We watched The Woman in the House Across the Street From the Girl in the Window on Netflix and while it’s a good parody of many female detective films, it’s blighted by huge plot holes and people doing entirely nonsensical things — because it’s a spoof… yes, I realise that, but I didn’t find it funny enough to fit the category. Fun entertainment as long as you’re not looking for anything special.
I was impressed with The Midnight Club (also Netflix) based on a book by Christopher Pike in which a group of terminally ill youngsters form a storytelling club which meets at midnight in the library at the hospice they all live in. Left enough questions for a second series, if that’s their intention — if not, they can be viewed as plot holes — and I don’t know how relatable the series is to the book, but it dealt well with the subject of death, especially for the young, in a thought-provoking way.
This being October, I set myself a pile of horror related books to read once I’d finished the last book I had started in September. Didn’t get through as many as I’d hoped and I’m currently reading Ghost Story, which I’ll review next time.
Dark Dawn Over Steep House, M.R.C.Kasasian
A sad book in multiple ways yet fitting for the tone of this series. It’s difficult to say more without giving too much away. The story revolves around many types of loss and deceit. It’s one of the best books in the series. Alas, I have to mark it down slightly as this could have done with a more eagle-eyed editor, one who could pick up on awkward sentences and added a few more dialogue tags to let us know who is saying what to whom, which appears to be a habit with the author. A minor irritation that doesn’t stop me from loving this series.
The Vessel, Adam L.G.Nevill
All the way through this book, I kept thinking this book should be a film, which makes perfect sense once I got to the end and read the author’s notes. The old woman struck me as the harbinger of evil, and there didn’t have to be anything supernatural about her to make me shudder. But this is horror, so nothing is straightforward. Present tense omnipresent isn’t really a style I love, but for this book, it’s perfect. We see the action from a wide camera lens, which does a good job rocketing up tension. I wasn’t terrified, but found this satisfying creepy with a conclusion I adored. A short but entertaining read that’s a perfect example of dark fiction, which I feel has a broader connotation than horror.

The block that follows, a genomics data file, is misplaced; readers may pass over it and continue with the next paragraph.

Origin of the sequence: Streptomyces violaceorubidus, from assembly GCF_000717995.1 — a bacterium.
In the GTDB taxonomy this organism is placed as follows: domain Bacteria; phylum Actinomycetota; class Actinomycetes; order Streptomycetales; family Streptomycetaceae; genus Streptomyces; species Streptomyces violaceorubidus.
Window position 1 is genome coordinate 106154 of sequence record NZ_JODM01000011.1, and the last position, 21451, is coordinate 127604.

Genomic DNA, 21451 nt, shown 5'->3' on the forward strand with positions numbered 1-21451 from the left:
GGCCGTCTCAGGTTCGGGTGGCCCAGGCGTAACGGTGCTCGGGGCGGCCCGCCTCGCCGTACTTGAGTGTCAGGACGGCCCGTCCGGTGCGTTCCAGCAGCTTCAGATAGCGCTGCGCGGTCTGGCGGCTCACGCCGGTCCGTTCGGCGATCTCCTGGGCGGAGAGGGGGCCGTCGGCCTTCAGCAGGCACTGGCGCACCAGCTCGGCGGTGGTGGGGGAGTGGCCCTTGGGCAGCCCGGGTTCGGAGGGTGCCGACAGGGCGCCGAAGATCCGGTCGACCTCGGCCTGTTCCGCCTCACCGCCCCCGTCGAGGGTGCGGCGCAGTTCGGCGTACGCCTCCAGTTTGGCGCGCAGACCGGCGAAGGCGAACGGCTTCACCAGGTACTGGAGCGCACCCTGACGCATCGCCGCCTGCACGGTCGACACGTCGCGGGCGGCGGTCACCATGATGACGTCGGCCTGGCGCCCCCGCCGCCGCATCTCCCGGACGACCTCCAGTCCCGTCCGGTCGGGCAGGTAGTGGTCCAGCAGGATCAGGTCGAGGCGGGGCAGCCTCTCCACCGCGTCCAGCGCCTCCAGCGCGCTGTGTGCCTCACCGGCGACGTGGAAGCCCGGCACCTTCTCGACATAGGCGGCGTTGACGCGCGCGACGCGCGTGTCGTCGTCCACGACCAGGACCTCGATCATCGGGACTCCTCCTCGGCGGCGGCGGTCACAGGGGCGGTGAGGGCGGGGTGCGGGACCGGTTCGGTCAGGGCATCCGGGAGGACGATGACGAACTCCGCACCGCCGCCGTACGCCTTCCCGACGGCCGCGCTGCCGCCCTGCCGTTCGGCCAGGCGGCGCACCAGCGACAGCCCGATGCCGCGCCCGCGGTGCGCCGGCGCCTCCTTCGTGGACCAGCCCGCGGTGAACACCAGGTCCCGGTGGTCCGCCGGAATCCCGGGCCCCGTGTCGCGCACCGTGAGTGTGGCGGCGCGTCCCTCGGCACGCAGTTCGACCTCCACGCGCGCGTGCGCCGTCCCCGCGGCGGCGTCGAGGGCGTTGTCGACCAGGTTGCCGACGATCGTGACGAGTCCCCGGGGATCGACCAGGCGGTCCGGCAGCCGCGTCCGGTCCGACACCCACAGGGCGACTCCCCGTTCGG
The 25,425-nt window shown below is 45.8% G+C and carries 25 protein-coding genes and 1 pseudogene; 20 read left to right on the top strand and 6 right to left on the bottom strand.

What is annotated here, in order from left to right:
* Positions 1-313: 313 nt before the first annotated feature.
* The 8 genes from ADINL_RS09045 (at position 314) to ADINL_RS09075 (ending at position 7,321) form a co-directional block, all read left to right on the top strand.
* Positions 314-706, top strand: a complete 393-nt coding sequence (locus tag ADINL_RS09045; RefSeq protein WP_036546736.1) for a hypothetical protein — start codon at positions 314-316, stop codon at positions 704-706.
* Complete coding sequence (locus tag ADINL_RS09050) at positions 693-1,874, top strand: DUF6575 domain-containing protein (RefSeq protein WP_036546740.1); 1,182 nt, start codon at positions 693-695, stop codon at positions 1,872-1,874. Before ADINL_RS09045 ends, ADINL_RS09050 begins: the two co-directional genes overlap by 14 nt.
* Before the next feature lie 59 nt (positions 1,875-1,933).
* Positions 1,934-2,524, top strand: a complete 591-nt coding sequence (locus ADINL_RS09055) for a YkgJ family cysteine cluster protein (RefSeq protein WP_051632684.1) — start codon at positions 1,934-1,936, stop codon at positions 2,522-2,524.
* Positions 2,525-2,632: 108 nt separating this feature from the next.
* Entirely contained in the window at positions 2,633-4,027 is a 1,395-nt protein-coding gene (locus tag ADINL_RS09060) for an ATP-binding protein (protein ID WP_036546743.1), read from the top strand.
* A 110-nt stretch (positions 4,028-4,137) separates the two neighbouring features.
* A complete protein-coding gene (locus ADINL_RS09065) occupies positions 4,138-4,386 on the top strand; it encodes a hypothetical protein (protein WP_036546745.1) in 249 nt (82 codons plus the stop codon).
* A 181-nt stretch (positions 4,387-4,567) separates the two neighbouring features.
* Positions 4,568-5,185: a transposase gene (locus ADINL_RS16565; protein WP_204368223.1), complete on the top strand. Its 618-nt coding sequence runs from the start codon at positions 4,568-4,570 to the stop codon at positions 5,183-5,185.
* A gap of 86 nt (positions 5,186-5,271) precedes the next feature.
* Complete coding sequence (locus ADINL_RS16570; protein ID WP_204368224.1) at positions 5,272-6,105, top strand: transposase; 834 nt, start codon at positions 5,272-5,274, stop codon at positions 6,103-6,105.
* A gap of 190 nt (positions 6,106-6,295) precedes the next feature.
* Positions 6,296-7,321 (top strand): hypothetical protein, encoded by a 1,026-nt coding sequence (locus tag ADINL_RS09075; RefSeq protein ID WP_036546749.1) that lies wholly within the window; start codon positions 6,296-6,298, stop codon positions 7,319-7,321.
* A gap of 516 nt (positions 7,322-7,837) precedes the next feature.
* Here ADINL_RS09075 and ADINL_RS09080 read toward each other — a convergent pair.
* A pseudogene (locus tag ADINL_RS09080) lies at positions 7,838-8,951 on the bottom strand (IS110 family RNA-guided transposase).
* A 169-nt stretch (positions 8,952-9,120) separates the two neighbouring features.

The Hideaway, Dean Koontz
A re-read for me. A man resuscitated long after death awakens with a strange connection to a killer. People often criticise Koontz for too often having religious themes in his books and this is certainly one of those, though an earlier and better example. If one is to read a supernatural thriller regardless of faith, then there must be some leeway for this, although any author can use a recurring theme too often at the risk of work sounding stale. Despite rolling my eyes a time or two, especially once toward the end, I’m giving this book a high mark for its tension, and excellently conceived and solid plot. I felt the book was a little overlong, but not to the point of frustration.
A Short Stay in Hell, Steven L.Peck
How does one even describe this novella of only 100 pages? At first I found it somewhat tedious, but that only seems right considering the events in the story. Slowly, I found I couldn’t put it down. As a lover of books, I thought eternity in a library doesn’t sound like such a bad thing… until I learned the truth of those books. Then the truth of love found and lost, which seemed even greater punishment. A truer horror was the inevitability of some human natures. Though a simple idea, here, the author proves hell doesn’t have to contain hellfire to be torturous. A horror novel? No. And certainly not horrific. But insidiously horrifying.